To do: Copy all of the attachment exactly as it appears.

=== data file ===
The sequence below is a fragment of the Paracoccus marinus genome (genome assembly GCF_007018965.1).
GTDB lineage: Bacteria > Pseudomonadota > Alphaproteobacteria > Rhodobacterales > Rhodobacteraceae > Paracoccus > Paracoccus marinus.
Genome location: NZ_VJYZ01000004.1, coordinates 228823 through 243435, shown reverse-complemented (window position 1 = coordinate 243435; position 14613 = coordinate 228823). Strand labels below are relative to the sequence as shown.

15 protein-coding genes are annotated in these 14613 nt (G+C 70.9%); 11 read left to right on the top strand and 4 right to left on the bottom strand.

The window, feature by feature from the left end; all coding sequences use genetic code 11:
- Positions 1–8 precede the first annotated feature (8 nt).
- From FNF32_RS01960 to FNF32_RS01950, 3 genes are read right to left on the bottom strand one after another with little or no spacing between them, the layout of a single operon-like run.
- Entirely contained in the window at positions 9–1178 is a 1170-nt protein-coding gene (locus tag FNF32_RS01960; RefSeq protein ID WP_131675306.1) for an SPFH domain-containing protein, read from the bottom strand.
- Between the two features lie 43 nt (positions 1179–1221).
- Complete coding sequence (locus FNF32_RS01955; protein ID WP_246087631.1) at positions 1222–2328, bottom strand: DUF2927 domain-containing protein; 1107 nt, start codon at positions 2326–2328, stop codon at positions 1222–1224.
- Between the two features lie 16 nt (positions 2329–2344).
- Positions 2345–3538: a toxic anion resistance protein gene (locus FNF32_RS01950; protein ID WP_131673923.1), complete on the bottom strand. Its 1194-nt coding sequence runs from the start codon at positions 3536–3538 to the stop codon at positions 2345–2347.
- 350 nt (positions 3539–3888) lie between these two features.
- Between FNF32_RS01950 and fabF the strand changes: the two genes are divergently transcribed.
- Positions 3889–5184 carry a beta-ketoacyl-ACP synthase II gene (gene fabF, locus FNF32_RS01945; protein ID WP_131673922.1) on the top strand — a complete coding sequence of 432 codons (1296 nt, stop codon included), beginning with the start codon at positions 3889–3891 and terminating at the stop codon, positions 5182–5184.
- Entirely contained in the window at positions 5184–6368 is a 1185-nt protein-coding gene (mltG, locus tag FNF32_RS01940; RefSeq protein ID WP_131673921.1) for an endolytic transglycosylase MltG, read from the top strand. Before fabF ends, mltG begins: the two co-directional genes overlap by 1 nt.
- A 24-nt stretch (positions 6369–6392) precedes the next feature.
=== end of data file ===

The sequence below is a fragment of the Paracoccus marinus genome (genome assembly GCF_007018965.1).
GTDB lineage: Bacteria > Pseudomonadota > Alphaproteobacteria > Rhodobacterales > Rhodobacteraceae > Paracoccus > Paracoccus marinus.
Genome location: NZ_VJYZ01000004.1, coordinates 228823 through 243435, shown reverse-complemented (window position 1 = coordinate 243435; position 14613 = coordinate 228823). Strand labels below are relative to the sequence as shown.

15 protein-coding genes are annotated in these 14613 nt (G+C 70.9%); 11 read left to right on the top strand and 4 right to left on the bottom strand.

The window, feature by feature from the left end; all coding sequences use genetic code 11:
- Positions 1–8 precede the first annotated feature (8 nt).
- From FNF32_RS01960 to FNF32_RS01950, 3 genes are read right to left on the bottom strand one after another with little or no spacing between them, the layout of a single operon-like run.
- Entirely contained in the window at positions 9–1178 is a 1170-nt protein-coding gene (locus tag FNF32_RS01960; RefSeq protein ID WP_131675306.1) for an SPFH domain-containing protein, read from the bottom strand.
- Between the two features lie 43 nt (positions 1179–1221).
- Complete coding sequence (locus FNF32_RS01955; protein ID WP_246087631.1) at positions 1222–2328, bottom strand: DUF2927 domain-containing protein; 1107 nt, start codon at positions 2326–2328, stop codon at positions 1222–1224.
- Between the two features lie 16 nt (positions 2329–2344).
- Positions 2345–3538: a toxic anion resistance protein gene (locus FNF32_RS01950; protein ID WP_131673923.1), complete on the bottom strand. Its 1194-nt coding sequence runs from the start codon at positions 3536–3538 to the stop codon at positions 2345–2347.
- 350 nt (positions 3539–3888) lie between these two features.
- Between FNF32_RS01950 and fabF the strand changes: the two genes are divergently transcribed.
- Positions 3889–5184 carry a beta-ketoacyl-ACP synthase II gene (gene fabF, locus FNF32_RS01945; protein ID WP_131673922.1) on the top strand — a complete coding sequence of 432 codons (1296 nt, stop codon included), beginning with the start codon at positions 3889–3891 and terminating at the stop codon, positions 5182–5184.
- Entirely contained in the window at positions 5184–6368 is a 1185-nt protein-coding gene (mltG, locus tag FNF32_RS01940; RefSeq protein ID WP_131673921.1) for an endolytic transglycosylase MltG, read from the top strand. Before fabF ends, mltG begins: the two co-directional genes overlap by 1 nt.
- A 24-nt stretch (positions 6369–6392) precedes the next feature.